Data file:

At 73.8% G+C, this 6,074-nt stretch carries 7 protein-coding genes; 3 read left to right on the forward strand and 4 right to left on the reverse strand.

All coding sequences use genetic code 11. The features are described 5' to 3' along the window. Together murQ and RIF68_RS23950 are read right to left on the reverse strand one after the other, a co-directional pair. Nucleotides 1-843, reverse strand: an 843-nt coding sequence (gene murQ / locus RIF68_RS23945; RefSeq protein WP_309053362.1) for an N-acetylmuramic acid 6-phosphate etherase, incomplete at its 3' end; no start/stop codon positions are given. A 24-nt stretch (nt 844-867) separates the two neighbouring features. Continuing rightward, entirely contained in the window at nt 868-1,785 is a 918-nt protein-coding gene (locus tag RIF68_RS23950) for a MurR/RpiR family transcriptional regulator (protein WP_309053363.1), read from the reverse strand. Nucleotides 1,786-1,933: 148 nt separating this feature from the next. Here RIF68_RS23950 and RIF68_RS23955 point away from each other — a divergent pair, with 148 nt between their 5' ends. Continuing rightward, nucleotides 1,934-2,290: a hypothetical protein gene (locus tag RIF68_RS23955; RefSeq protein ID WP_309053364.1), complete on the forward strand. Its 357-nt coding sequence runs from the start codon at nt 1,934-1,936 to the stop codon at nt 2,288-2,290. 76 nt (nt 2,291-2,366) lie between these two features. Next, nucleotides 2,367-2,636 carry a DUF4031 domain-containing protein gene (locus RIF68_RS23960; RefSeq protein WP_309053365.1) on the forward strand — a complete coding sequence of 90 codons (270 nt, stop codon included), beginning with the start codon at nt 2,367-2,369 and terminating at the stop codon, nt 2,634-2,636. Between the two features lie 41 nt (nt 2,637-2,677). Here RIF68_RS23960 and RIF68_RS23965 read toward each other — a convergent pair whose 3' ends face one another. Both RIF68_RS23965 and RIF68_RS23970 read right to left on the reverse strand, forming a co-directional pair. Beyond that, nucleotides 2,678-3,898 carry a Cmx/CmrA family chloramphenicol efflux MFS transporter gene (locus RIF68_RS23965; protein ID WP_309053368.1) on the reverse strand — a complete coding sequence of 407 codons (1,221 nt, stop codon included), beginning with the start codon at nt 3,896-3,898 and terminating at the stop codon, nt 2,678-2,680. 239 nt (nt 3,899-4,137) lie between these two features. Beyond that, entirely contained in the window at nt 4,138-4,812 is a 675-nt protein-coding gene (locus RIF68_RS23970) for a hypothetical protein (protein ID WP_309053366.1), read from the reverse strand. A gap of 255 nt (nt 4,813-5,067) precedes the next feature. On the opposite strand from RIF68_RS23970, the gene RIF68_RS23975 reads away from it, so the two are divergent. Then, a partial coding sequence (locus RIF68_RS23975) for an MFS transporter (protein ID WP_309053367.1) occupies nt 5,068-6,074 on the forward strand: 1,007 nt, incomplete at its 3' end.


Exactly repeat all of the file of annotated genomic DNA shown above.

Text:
At 73.8% G+C, this 6,074-nt stretch carries 7 protein-coding genes; 3 read left to right on the forward strand and 4 right to left on the reverse strand.

All coding sequences use genetic code 11. The features are described 5' to 3' along the window. Together murQ and RIF68_RS23950 are read right to left on the reverse strand one after the other, a co-directional pair. Nucleotides 1-843, reverse strand: an 843-nt coding sequence (gene murQ / locus RIF68_RS23945; RefSeq protein WP_309053362.1) for an N-acetylmuramic acid 6-phosphate etherase, incomplete at its 3' end; no start/stop codon positions are given. A 24-nt stretch (nt 844-867) separates the two neighbouring features. Continuing rightward, entirely contained in the window at nt 868-1,785 is a 918-nt protein-coding gene (locus tag RIF68_RS23950) for a MurR/RpiR family transcriptional regulator (protein WP_309053363.1), read from the reverse strand. Nucleotides 1,786-1,933: 148 nt separating this feature from the next. Here RIF68_RS23950 and RIF68_RS23955 point away from each other — a divergent pair, with 148 nt between their 5' ends. Continuing rightward, nucleotides 1,934-2,290: a hypothetical protein gene (locus tag RIF68_RS23955; RefSeq protein ID WP_309053364.1), complete on the forward strand. Its 357-nt coding sequence runs from the start codon at nt 1,934-1,936 to the stop codon at nt 2,288-2,290. 76 nt (nt 2,291-2,366) lie between these two features. Next, nucleotides 2,367-2,636 carry a DUF4031 domain-containing protein gene (locus RIF68_RS23960; RefSeq protein WP_309053365.1) on the forward strand — a complete coding sequence of 90 codons (270 nt, stop codon included), beginning with the start codon at nt 2,367-2,369 and terminating at the stop codon, nt 2,634-2,636. Between the two features lie 41 nt (nt 2,637-2,677). Here RIF68_RS23960 and RIF68_RS23965 read toward each other — a convergent pair whose 3' ends face one another. Both RIF68_RS23965 and RIF68_RS23970 read right to left on the reverse strand, forming a co-directional pair. Beyond that, nucleotides 2,678-3,898 carry a Cmx/CmrA family chloramphenicol efflux MFS transporter gene (locus RIF68_RS23965; protein ID WP_309053368.1) on the reverse strand — a complete coding sequence of 407 codons (1,221 nt, stop codon included), beginning with the start codon at nt 3,896-3,898 and terminating at the stop codon, nt 2,678-2,680. 239 nt (nt 3,899-4,137) lie between these two features. Beyond that, entirely contained in the window at nt 4,138-4,812 is a 675-nt protein-coding gene (locus RIF68_RS23970) for a hypothetical protein (protein ID WP_309053366.1), read from the reverse strand. A gap of 255 nt (nt 4,813-5,067) precedes the next feature. On the opposite strand from RIF68_RS23970, the gene RIF68_RS23975 reads away from it, so the two are divergent. Then, a partial coding sequence (locus RIF68_RS23975) for an MFS transporter (protein ID WP_309053367.1) occupies nt 5,068-6,074 on the forward strand: 1,007 nt, incomplete at its 3' end.